Oh Didi Honey
There was a little girl
Who had a little curl
Right in the middle of her forehead
And when she was good, she was very very good
And when she was bad she was horrid
Once upon a time, back in 1990, I was talking to my friend Cara on the phone and rendered her speechless with these words, “I can’t decide if I’m going to get pregnant tonight or not.” The next day I bumped into her in the supermarket and did it again with these words, “Well, I’m about 12 hours pregnant.”
I’d like to say it was an uneventful pregnancy. Biologically it was. However, if you remember your history correctly, sometime during my first trimester Saddam Hussein started raining SCUD missiles on Israel. While Didi was in her own little sealed room in my womb, her father and I, together with her three older sisters, sat in a sealed room in our apartment, gas masks firmly in place, waiting for the all clear.
Didi was a cuddly little thing, always smiling, happy to have three older slaves sisters to do her little baby bidding. Around the time her curls started to really come in she hit her Terrible Twos. Didi didn’t just have them, she was the poster child. The little girl in this video had nothing on my angel, my Didi could have taught the Master Class in Tantrum Throwing.
Around the time my baby was 5 years old and the Terrible Twos were still alive and kicking I had a little chat with her kindergarden teacher. I had been kicking around a theory that the sealed room within a sealed room had something to do with her personality. I had spoken to a few friends and they also mentioned that their children who had been in utero during the Gulf War were also a tad… difficult. Placement in the family didn’t seem to matter, these were older kids, middle children, the babies in the family. The teacher mulled this over for a moment and said to me, “You know, I’ve been a kindergarden teacher for 20 years, and I have never had such a difficult group of kids as this class!”
When Didi was 11 1/2, just as we were planning her Bat Mitzvah celebration, certain events happened to our family that made me once again enter my sealed room, even though the missiles didn’t come from Iraq, they came from within. Didi had to quickly come to terms with a new family dynamic. All of my daughters found their own ways to deal with what happened, but Didi stuck by me the entire time. In a period where I felt lost, she was always my beacon home, her face and smile a shining light through the darkness.
When my life finally got back on track, Didi was there, and now it was my turn to be her anchor. When she was 14 I got remarried and moved her away from the only home she had ever known to a new town, a new school, a new group of friends, a new family. The first year was hard, but I like to think I was as supportive as I could be, and she has found her niche here in Ra’anana. She truly fits in, and I believe she is happy here.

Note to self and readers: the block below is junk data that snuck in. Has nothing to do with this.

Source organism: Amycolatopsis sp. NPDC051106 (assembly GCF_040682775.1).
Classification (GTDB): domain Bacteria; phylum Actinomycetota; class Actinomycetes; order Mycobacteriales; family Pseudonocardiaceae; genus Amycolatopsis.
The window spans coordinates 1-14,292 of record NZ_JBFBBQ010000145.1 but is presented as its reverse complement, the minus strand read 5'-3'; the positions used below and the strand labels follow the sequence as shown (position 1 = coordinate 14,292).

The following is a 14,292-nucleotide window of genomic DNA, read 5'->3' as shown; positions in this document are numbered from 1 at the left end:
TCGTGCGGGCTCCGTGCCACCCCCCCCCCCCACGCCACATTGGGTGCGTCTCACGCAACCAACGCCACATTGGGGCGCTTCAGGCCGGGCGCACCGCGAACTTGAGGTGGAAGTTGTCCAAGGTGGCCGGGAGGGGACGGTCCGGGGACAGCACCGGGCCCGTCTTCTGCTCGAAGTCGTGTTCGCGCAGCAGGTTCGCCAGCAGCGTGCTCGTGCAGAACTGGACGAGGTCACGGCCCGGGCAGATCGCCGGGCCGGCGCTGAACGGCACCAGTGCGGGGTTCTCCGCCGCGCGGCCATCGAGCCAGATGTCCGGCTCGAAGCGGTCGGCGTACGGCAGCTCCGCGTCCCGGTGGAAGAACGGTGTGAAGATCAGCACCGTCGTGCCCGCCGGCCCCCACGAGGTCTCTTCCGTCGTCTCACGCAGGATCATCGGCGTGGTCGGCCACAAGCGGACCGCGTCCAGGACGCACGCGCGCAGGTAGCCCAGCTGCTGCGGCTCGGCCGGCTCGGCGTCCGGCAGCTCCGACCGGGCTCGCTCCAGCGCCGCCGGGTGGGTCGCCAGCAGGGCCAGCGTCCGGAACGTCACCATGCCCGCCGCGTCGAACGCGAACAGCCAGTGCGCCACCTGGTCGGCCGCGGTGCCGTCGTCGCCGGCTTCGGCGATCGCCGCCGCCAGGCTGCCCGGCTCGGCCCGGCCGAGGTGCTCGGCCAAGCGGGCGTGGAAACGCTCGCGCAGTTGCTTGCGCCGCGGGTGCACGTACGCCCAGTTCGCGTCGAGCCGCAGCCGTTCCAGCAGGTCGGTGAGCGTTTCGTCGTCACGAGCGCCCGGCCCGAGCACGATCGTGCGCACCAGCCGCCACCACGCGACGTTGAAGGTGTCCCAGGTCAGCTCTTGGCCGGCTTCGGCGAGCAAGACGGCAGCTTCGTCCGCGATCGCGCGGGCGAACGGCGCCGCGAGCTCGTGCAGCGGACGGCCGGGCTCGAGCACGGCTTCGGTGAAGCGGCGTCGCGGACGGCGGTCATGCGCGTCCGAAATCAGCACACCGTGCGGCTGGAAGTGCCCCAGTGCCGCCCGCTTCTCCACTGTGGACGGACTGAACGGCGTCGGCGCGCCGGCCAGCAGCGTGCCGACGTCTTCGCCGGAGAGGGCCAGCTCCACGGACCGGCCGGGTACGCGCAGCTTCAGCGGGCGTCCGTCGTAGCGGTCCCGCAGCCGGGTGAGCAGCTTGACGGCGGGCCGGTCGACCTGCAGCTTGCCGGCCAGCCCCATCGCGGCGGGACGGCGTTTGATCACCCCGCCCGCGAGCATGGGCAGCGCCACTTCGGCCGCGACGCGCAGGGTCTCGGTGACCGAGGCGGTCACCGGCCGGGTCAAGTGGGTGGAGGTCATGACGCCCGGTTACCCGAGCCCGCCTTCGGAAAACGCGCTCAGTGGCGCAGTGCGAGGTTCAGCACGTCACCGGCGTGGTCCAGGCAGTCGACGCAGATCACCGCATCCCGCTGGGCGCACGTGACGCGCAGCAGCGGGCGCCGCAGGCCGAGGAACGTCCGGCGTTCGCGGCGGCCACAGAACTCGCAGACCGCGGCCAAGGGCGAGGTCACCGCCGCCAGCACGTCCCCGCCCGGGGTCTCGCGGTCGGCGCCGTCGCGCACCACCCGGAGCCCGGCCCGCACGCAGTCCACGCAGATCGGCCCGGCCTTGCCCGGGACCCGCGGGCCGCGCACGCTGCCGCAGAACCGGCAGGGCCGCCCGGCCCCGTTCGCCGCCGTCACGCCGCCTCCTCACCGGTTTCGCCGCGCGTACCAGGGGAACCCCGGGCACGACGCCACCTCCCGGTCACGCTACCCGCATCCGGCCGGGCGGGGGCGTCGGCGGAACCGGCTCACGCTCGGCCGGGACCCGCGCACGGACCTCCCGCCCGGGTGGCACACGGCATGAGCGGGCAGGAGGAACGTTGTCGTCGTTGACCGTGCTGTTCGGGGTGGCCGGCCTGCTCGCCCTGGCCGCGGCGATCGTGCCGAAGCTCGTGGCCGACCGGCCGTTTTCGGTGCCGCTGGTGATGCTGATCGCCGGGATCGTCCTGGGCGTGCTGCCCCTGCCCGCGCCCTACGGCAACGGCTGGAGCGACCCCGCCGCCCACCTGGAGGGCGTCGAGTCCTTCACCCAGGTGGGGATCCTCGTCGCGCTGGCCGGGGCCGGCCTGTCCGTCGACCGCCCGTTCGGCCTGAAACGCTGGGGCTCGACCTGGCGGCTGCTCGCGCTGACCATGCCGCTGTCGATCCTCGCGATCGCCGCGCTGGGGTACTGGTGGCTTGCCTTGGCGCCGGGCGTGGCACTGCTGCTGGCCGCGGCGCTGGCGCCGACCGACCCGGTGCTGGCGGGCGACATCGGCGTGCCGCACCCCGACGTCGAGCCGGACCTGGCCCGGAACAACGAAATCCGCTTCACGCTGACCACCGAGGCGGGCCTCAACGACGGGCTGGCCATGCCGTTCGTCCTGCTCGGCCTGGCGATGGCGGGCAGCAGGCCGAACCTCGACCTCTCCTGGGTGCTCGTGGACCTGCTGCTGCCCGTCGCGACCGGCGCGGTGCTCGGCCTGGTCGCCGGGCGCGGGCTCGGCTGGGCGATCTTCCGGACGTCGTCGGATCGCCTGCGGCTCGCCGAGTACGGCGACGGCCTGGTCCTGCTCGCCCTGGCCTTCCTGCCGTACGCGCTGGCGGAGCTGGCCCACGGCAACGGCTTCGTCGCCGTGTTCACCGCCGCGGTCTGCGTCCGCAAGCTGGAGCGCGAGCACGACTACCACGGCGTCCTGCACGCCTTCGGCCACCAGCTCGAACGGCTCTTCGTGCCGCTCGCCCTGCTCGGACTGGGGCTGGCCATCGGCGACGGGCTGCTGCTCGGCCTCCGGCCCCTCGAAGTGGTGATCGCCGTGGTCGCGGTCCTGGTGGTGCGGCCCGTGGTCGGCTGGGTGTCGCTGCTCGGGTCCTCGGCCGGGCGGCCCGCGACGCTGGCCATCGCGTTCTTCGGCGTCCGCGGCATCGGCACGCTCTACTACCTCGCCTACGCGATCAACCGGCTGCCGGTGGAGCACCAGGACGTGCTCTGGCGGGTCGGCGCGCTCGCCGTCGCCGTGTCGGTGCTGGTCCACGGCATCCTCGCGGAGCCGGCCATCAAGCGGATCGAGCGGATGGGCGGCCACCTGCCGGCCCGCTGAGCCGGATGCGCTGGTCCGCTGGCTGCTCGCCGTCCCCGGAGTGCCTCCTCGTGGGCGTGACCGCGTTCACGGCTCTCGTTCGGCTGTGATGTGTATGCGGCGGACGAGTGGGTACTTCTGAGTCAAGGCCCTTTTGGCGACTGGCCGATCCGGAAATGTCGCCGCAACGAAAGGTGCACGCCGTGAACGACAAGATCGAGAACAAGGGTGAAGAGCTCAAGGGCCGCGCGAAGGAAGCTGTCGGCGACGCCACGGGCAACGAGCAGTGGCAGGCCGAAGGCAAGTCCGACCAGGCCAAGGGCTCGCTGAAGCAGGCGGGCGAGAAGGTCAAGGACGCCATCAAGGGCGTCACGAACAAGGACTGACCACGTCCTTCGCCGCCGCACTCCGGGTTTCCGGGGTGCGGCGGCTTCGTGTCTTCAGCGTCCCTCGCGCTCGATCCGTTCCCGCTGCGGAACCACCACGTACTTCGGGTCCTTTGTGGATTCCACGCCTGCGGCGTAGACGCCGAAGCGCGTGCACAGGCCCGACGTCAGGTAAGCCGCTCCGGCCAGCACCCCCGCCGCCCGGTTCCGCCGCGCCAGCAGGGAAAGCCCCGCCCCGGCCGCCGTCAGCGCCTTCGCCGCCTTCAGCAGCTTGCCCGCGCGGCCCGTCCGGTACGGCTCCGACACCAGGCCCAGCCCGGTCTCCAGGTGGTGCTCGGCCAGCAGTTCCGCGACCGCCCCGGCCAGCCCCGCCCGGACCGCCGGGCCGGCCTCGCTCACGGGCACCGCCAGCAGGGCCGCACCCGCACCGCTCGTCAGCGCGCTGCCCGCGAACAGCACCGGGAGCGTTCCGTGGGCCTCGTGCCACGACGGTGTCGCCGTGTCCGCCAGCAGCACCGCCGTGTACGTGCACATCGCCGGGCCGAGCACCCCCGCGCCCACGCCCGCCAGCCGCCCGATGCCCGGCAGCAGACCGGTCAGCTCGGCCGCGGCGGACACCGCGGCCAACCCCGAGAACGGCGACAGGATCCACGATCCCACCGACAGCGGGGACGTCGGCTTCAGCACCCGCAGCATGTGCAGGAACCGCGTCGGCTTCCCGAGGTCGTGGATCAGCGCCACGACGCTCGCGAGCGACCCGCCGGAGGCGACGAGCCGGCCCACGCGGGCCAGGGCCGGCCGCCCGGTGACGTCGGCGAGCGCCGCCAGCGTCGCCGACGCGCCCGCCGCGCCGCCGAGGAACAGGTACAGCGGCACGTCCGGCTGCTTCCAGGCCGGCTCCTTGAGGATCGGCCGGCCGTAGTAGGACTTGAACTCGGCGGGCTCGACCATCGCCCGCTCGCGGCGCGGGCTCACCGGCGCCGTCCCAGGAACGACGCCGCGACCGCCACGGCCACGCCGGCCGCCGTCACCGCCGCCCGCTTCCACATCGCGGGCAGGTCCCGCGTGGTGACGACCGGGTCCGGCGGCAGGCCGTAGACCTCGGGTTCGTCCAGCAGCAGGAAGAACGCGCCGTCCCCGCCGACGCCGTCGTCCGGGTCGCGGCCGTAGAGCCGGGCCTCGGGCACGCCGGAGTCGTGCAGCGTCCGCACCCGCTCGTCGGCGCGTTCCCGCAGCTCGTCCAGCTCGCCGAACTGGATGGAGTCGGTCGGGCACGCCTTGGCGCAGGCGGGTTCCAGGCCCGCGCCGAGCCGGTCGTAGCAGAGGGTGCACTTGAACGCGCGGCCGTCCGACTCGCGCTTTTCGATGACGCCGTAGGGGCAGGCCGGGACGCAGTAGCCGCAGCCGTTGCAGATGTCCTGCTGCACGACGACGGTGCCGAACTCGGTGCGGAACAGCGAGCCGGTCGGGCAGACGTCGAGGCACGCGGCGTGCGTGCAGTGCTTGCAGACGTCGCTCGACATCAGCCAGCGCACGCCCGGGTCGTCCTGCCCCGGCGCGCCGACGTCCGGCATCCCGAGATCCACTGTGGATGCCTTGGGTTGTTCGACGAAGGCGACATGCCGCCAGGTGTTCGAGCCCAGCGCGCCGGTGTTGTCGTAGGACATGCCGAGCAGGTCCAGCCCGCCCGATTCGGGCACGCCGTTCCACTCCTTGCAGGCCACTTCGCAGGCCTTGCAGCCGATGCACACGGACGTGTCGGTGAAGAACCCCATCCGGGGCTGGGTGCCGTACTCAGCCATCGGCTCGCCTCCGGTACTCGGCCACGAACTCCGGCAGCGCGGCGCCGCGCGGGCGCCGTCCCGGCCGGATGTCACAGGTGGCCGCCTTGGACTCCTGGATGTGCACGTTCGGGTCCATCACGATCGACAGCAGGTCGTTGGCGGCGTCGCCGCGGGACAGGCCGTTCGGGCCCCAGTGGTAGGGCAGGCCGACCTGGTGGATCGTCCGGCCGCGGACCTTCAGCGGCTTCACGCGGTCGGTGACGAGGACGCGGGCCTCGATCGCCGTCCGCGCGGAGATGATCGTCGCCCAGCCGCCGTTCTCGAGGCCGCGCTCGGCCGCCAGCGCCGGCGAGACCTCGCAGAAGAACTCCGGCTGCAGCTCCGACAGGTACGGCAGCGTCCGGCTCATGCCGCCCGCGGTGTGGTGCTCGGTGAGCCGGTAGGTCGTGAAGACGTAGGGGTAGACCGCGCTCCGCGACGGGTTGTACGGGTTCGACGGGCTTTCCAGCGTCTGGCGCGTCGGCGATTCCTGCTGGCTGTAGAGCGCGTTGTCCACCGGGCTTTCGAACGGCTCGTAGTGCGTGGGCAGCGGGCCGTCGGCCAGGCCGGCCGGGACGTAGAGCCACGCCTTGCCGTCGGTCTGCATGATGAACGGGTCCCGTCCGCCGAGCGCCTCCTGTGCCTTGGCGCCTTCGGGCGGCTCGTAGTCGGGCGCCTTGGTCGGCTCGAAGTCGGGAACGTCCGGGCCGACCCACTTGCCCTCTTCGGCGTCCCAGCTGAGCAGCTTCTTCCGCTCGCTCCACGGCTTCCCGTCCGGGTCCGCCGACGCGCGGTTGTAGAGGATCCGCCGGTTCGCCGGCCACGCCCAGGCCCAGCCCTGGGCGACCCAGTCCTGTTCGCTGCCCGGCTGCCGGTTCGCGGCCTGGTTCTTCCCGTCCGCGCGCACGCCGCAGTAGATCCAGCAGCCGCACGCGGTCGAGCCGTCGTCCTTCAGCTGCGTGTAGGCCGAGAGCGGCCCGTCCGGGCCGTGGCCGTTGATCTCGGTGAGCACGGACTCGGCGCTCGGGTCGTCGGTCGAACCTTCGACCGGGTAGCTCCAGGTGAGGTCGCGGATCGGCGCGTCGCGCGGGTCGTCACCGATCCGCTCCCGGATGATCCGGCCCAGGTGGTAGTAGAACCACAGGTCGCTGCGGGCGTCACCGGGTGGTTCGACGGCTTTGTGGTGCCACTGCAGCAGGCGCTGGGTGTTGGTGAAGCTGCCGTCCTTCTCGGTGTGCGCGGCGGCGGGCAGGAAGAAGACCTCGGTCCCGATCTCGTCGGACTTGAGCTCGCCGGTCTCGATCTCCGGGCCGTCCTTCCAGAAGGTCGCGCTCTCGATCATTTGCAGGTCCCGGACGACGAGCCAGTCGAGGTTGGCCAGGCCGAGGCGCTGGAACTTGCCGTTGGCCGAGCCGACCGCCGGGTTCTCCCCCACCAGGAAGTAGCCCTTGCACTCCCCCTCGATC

Last summer Didi turned 18, old enough to vote, old enough to drink, old enough to serve her country. She opted not to be drafted into the Israeli army but to do National Service. She works at a shelter for disadvantaged children, children removed from their homes for various reasons, children whose life stories can make you cry. There’s nothing Didi won’t do for these children. One little girl, whose story is so tragic you just want to cuddle her and protect her and make it better, has become a favorite of hers. Over the Shavuot holiday, when this child had nowhere to go, Didi brought her home. When she saw the child had no clothes for the holiday she went out and spent her own money to buy her a dress and a pair of shoes.
Didi doesn’t believe she’s made a difference this year. Red tape and bureaucracy have made her doubt herself, and she called me last week in tears to rail against a wasted year. I don’t think she’s wasted this year, do you? When I see the smile on this little girl’s face as Didi makes sure she has a good breakfast before going off to the synagogue on the holiday, when I hear the kids kidding around with her in the background while I talk to her on the phone, when I see the countless photos of happy faces she plasters all over Facebook, I see a life that has injected goodness into the lives of others.
Didi, sweet Didi, do not let anyone make you doubt yourself!
A few weeks ago Didi was home for Shabbat. The meal had been mostly cooked and we had a few hours of downtime before candle lighting. “Let’s make something yummy!” suggested Didi. Never one to turn down cooking with my girls, we went to my cookbooks and Didi suggested the recipe below, from my (relatively) new cookbook by Carine Goren, Sweet Secrets.
1 cup sugar
1 cup honey
1 cup vegetable oil
1 cup strong tea, cooled
3 cups flour
1 tablespoon baking powder
1/2 teaspoon baking soda
1 heaping teaspoon cinnamon
pinch of ground cloves (we left this out)
Preheat the oven to 170 C (340 F).
In a bowl mix together the sugar, honey, oil, tea and eggs until evenly combined.
Add the flour, baking powder, baking soda, cinnamon (and ground cloves). Mix to a lump-free batter.
Pour into muffin pans lined with cupcake liners and bake for 15-20 minutes until the muffins spring back to the touch and a toothpick inserted into the center comes out almost clean, with moist crumbs.
Carine says the recipe should make two 12 cup muffin pans worth of muffins. We got around 50 smallish muffins and another small pan of Honey Muffin Cake (because we ran out of muffin pans).
We had these for dessert on Friday night, and they were indeed yummy, so mission accomplished. By Saturday morning they were gone! Didi had gone out on Friday night to meet up with her friends, most of whom she never gets to see anymore because they are all doing either National Service or are in the army. She took her handiwork with her. While I mourned the loss of the muffins for the family, I’m very proud of my daughter that she’s turning into her mother, with a need to feed.